Mental health disorders are often treated with harmful drugs with a myriad of dangerous side effects. Studies show that you can look to your kitchen instead of the pharmacy to ease symptoms of depression and anxiety safely and effectively
Mental health disorders such as anxiety and depression affect over 40 million American adults - almost 18% of the population. Unfortunately, conventional medicine’s first line of defense is often to treat mental illness with a pill. But these pharmaceuticals have been proven time and time again to have some seriously dangerous and long-term health consequences. Thankfully, nature once more is proving that a pharmaceutical isn’t always the best approach. Instead, three common kitchen condiments/ herbs and spices are emerging as promising phytotherapies for some of the most debilitating mental health issues plaguing so many today.
Often the root cause of mental illness such as anxiety and depression can be attributed to physiological factors in the body such as inflammation or to nutrient deficiencies or even to hormonal imbalances. Luckily, we can often turn to our own kitchen when it comes to these issues and use food as medicine to rebalance our systems, reduce inflammation and nourish our body and in turn, our mind.
Curcumin - the active component of turmeric - continues to prove itself as a standout herb when it comes to benefiting our health including our mental health. In a randomized controlled trial curcumin was compared against a popular antidepressant for efficacy in people with major depressive disorder. The study provided clinical evidence that curcumin may be used as an effective and safe treatment for those suffering from depression. Another study involving 108 male adults compared those taking an antidepressant plus a placebo to those taking an antidepressant plus 1000mg of curcumin. The curcumin group showed a significant decrease in cortisol and inflammation - key players in mental health disease - as well as depression rating scores. The study concluded that curcumin might have the potential to reverse the development of depression and enhance the outcome of antidepressant treatment in major depressive disorder. Additionally, in a randomized, double-blind, placebo-controlled study, 56 individuals with major depressive disorder were treated with curcumin (500 mg twice daily) or a placebo for 8 weeks. From weeks 4 - 8 curcumin was significantly more effective than the placebo in improving several mood-related symptoms.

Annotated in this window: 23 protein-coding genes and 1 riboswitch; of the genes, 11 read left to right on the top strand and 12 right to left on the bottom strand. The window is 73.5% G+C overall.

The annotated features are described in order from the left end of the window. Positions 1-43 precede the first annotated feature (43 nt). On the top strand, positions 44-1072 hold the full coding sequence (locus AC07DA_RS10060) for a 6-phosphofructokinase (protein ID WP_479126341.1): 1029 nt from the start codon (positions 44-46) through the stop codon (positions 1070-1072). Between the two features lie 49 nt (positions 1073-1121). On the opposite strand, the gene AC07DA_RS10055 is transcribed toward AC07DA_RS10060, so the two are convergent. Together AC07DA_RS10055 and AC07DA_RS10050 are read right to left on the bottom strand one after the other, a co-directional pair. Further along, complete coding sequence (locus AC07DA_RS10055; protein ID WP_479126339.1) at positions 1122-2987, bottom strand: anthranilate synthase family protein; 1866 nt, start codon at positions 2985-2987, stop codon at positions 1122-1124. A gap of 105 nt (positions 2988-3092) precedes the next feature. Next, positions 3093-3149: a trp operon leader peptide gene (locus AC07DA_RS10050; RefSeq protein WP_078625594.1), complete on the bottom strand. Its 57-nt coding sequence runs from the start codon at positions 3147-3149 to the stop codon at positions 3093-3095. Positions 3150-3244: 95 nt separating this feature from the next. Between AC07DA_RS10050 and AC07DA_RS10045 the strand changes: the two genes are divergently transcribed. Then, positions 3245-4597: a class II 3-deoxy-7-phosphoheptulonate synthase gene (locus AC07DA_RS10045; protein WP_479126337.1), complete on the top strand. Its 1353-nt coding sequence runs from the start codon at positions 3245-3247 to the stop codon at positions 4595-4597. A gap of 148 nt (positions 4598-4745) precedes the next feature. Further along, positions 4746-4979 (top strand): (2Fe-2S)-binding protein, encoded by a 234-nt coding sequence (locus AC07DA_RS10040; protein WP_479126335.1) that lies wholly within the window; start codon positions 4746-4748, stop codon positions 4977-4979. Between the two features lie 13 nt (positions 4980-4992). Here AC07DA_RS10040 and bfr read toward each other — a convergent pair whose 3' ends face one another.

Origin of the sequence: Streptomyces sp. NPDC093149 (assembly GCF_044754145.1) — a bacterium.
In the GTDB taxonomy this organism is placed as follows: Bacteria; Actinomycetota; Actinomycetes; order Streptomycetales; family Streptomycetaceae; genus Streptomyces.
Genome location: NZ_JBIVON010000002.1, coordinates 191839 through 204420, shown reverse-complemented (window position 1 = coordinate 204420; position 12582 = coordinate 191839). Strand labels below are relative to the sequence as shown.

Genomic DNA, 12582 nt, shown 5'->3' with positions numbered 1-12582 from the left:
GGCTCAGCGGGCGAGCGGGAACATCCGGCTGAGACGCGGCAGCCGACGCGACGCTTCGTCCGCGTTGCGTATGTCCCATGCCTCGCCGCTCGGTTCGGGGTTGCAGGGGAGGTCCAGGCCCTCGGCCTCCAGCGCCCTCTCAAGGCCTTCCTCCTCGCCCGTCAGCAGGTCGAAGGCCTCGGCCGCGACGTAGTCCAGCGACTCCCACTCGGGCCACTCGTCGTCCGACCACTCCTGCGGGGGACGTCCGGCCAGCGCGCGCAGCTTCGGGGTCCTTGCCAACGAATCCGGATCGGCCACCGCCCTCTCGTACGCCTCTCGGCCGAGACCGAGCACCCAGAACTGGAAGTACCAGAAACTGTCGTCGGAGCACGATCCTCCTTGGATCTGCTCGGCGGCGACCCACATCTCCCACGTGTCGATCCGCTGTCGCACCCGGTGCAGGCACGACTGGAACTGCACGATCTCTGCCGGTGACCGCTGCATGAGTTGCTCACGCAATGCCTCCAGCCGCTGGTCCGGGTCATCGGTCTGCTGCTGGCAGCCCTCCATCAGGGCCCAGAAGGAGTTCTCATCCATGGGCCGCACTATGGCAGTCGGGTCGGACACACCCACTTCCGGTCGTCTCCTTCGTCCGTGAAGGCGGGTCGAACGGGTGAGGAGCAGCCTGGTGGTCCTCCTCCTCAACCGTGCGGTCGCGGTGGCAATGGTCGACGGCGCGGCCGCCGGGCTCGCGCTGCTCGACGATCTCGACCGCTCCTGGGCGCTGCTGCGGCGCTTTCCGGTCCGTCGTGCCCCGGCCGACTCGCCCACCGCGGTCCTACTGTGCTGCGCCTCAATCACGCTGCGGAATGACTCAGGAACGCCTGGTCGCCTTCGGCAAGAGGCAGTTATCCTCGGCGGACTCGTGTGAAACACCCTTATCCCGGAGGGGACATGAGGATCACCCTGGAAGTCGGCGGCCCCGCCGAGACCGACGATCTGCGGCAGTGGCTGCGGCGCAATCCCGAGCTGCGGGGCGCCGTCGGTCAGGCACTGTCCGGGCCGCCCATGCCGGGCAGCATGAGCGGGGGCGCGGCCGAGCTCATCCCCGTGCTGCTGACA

So it would seem that once more this super star of spice proves itself to be of immense benefit when it comes to helping us achieve optimal health and happiness.
Rosemary is a very common kitchen herb used in a variety of cooking but it’s also a herb that has long been used in traditional medicine - and for good reason. Rosemary was shown in a mouse study to exert anti-anxiety and antidepressant effects specifically when drunk as a tea infusion. Another study showed three compounds extracted from rosemary - rosmanol, cirsimaritin and salvigenin - exhibited anti-anxiety and antidepressant effects on mice by acting on their central nervous system.
It’s not just consuming rosemary that produces the mental health benefits: rosemary essential oil has also proven powerful in reducing stress and anxiety. This was reflected in a study involving graduate nursing students who, after being exposed to rosemary essential oil, scored lower on anxiety tests as well as personal anxiety statements and also exhibited reduced pulse rates. Another study, which used rosemary extract in combination with lavender, marjoram, eucalyptus, and peppermint, showed significant decreases in depression scores in the group of people exposed to the essential oil combination.
Rosemary not only delivers a delicious flavour to our food but it also makes for a calming and enjoyable essential oil blend that has a positive affect on mental health.
Saffron has been used in traditional medicine for a multitude of ailments. From insomnia to anxiety as well as depression, the world’s most expensive spice may very well justify its hefty price tag when it comes to its mental health benefits. Multiple studies have looked at saffron’s ability to reduce anxiety and depression including a randomized, double-blind, placebo-controlled clinical trial that showed a significant reduction in depression and anxiety in subjects who were given either a popular antidepressant combined with crocin, (the main active component of saffron) or the same antidepressant plus a placebo pill. Another randomized, double-blind trial involved people who had mild to moderate depression. They were given either a well-known antidepressant or saffron capsules. This study concluded that short-term therapy with saffron produced the same effects as the antidepressant medication, (but without the side effects). These aren’t the only studies of their kind. Another study also compared an antidepressant against saffron and concluded that saffron is as effective as popular antidepressants in treating mild to moderate depression. And a meta analysis of clinical trials indicated that saffron supplementation can improve symptoms of depression in adults with major depressive disorder.
When it comes to our mental health it’s important to remember that the food we consume can have a very real impact on how we feel emotionally. The first line of defense for mental health should be diet and lifestyle strategies before the introduction of pharmaceuticals, which can posses harmful long-term side effects. Using these common kitchen condiments/ herbs and spices in conjunction with a whole foods diet can increase your chance of being able to side step these drugs and overcome anxiety and depression naturally and healthfully.
For evidence-based research on depression, visit the GreenMedInfo.com Research Dashboard.